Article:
If a close family member needs assisted living services, you may be worried about more than just their physical well-being. But after the initial concern, things tend to move on to the timetable. While the average length of stay in a memory care unit tends to be more long-term, there are various factors that may shorten or extend the time that your family member will be part of a memory care community.
That said, the average length that a patient will stay in memory care is measured in years, not days or weeks. In fact, most patients that stay in an assisted living facility will be there for two to three years. However, there are exceptions with the length of stay in a memory care unit. Some patients may only need a few months while others may need to stay for a decade or more — it all depends on how your family member responds to treatment and how they progress in a memory care unit.
But a memory care unit can do more than just house your loved one for a period of time. They feature highly trained staff and resources that your loved one will need to rely on to help them keep up with their basic day-to-day tasks, as well as lifting their spirits and helping them engage more with others. That can be better than keeping them in their own home where they’ll miss out on those helpful resources and interactions.
When Is Memory Care Needed?
While the average length of stay in a memory care unit may be a few years, it’s true that some family members need more support and care if they’re suffering from dementia, Alzheimer’s or another degenerative diagnosis. Your family member may be able to manage their day-to-day today, but over time they’ll start to become more disorganized and unable to remember simple things, such as where they left their keys or whether they closed the garage door before heading in.
To be sure, the symptoms may start off mild, but things will inevitably progress at some point, eventually challenging their ability to take care of themselves and maintain their independence. Beyond the social and cognitive worries, there may also be concerns about your loved one’s safety and their ability to get through the day without putting themselves into harm’s way. If they frequently drive or use public transportation, the concerns can be even more acute — what if they don’t make it home?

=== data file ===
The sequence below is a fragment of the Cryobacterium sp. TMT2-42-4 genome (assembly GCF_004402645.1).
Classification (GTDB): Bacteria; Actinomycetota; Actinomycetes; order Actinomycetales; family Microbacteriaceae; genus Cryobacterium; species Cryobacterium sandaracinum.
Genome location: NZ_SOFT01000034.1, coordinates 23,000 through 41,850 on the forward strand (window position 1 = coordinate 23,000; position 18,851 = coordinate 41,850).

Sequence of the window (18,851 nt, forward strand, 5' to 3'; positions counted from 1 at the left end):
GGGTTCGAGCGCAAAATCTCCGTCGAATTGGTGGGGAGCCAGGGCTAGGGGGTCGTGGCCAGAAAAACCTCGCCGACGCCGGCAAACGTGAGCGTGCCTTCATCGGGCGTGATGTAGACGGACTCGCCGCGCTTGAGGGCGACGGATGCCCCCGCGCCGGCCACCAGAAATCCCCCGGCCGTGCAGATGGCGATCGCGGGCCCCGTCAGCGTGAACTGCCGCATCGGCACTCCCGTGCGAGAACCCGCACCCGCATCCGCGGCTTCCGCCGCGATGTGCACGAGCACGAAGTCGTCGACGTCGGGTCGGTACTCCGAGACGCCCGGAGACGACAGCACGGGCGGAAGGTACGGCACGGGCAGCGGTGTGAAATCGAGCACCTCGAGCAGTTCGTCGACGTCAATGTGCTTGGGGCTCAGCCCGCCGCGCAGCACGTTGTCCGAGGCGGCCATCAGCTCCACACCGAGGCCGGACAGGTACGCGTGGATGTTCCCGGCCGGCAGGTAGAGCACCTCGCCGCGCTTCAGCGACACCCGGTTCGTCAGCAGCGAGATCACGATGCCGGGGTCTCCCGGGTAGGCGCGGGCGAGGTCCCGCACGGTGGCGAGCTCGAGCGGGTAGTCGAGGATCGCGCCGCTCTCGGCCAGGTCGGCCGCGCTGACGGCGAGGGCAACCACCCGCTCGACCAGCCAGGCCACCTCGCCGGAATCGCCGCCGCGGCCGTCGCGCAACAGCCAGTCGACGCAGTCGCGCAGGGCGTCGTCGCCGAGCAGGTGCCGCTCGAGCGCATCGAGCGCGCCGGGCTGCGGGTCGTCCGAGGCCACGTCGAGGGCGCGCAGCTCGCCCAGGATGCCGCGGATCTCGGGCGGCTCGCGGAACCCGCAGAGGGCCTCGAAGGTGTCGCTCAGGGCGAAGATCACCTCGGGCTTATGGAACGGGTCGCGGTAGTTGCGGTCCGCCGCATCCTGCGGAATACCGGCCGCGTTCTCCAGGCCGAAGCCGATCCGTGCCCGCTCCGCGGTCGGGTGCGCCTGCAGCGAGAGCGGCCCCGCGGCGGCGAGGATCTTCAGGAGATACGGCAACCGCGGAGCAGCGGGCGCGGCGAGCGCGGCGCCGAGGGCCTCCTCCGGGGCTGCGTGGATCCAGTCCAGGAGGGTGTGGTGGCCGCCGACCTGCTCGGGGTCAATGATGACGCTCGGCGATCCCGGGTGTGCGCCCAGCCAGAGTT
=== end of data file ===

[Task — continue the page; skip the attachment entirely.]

The Warning Signs of Memory Impairment
If you’re wondering about whether your family member will need to stay in a memory care unit at some point, it may help to look at the warning signs of a memory impairment. Worrying about a family member is just the start, but if your family member already has caregivers that are voicing concerns, it may be a good time to look into the assisted living care provided by a memory care unit.
Other warning signs include careless mistakes with their finances or a reduction in personal hygiene such as failing to bathe, dress or use the bathroom properly. Furthermore, if a doctor has remarked about a family member’s cognitive decline, you may want to step up your search for a memory care unit. Additionally, if you notice any changes in the behavior or thought processes of your loved one, a length of stay in an assisted living facility may be in order.
On a more serious note, warning signs such as unexplained bruises, cuts and other injuries could indicate the physical signs of decline, as could an inability to keep up with their medications or constant complaints about difficulties in their normal, day-to-day lives. These are all indications that their existing living situation may be too complicated for them and that they need help.
What Affects the Average Length of Stay in a Memory Care Unit?
There are many things that can affect the average length of stay in a memory care unit.
First and foremost, the type of memory impairment that your family member is dealing with will be an indication as to how long they may need to stay in a memory care unit. Dementia and other degenerative diseases all have their own progression rates — some settling in over years while others may also affect their overall health in ways that may reduce their time in an assisted living facility.
Another factor has to do with the overall health and outlook of your family member. If they’re doing well and have a positive outlook on life, it’s often the case that they may be able to live independently for a while longer. But if their health — and mental health — has started to deteriorate and they’re not able to take care of their normal, day-to-day duties, it may be time to get them some help.
If your loved one is in need of some professional help, the professionals at The Moments can help. Contact us today for more information or to schedule a tour.